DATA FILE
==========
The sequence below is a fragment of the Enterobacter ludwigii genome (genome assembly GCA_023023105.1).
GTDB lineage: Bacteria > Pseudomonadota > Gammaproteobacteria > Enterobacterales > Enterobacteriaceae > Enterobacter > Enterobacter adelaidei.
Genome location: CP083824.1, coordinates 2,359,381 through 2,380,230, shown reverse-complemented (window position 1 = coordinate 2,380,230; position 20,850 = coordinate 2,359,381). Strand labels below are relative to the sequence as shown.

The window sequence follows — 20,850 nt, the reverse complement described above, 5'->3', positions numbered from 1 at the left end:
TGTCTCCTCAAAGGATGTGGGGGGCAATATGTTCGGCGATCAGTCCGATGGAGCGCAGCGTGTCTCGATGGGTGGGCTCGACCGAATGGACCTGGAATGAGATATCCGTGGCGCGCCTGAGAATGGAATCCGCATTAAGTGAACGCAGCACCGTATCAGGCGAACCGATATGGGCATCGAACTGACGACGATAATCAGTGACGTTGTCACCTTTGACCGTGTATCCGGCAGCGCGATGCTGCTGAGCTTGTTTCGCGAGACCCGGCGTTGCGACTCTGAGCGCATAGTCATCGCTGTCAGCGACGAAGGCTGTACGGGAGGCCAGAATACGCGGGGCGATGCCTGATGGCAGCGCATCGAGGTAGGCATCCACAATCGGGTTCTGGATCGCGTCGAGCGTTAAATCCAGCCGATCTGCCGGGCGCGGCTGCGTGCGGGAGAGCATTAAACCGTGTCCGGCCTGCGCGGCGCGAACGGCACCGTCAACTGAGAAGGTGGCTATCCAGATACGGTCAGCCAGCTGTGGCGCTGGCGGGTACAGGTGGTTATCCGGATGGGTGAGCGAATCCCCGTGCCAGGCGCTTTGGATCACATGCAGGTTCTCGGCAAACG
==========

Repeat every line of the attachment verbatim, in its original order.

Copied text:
The sequence below is a fragment of the Enterobacter ludwigii genome (genome assembly GCA_023023105.1).
GTDB lineage: Bacteria > Pseudomonadota > Gammaproteobacteria > Enterobacterales > Enterobacteriaceae > Enterobacter > Enterobacter adelaidei.
Genome location: CP083824.1, coordinates 2,359,381 through 2,380,230, shown reverse-complemented (window position 1 = coordinate 2,380,230; position 20,850 = coordinate 2,359,381). Strand labels below are relative to the sequence as shown.

The window sequence follows — 20,850 nt, the reverse complement described above, 5'->3', positions numbered from 1 at the left end:
TGTCTCCTCAAAGGATGTGGGGGGCAATATGTTCGGCGATCAGTCCGATGGAGCGCAGCGTGTCTCGATGGGTGGGCTCGACCGAATGGACCTGGAATGAGATATCCGTGGCGCGCCTGAGAATGGAATCCGCATTAAGTGAACGCAGCACCGTATCAGGCGAACCGATATGGGCATCGAACTGACGACGATAATCAGTGACGTTGTCACCTTTGACCGTGTATCCGGCAGCGCGATGCTGCTGAGCTTGTTTCGCGAGACCCGGCGTTGCGACTCTGAGCGCATAGTCATCGCTGTCAGCGACGAAGGCTGTACGGGAGGCCAGAATACGCGGGGCGATGCCTGATGGCAGCGCATCGAGGTAGGCATCCACAATCGGGTTCTGGATCGCGTCGAGCGTTAAATCCAGCCGATCTGCCGGGCGCGGCTGCGTGCGGGAGAGCATTAAACCGTGTCCGGCCTGCGCGGCGCGAACGGCACCGTCAACTGAGAAGGTGGCTATCCAGATACGGTCAGCCAGCTGTGGCGCTGGCGGGTACAGGTGGTTATCCGGATGGGTGAGCGAATCCCCGTGCCAGGCGCTTTGGATCACATGCAGGTTCTCGGCAAACG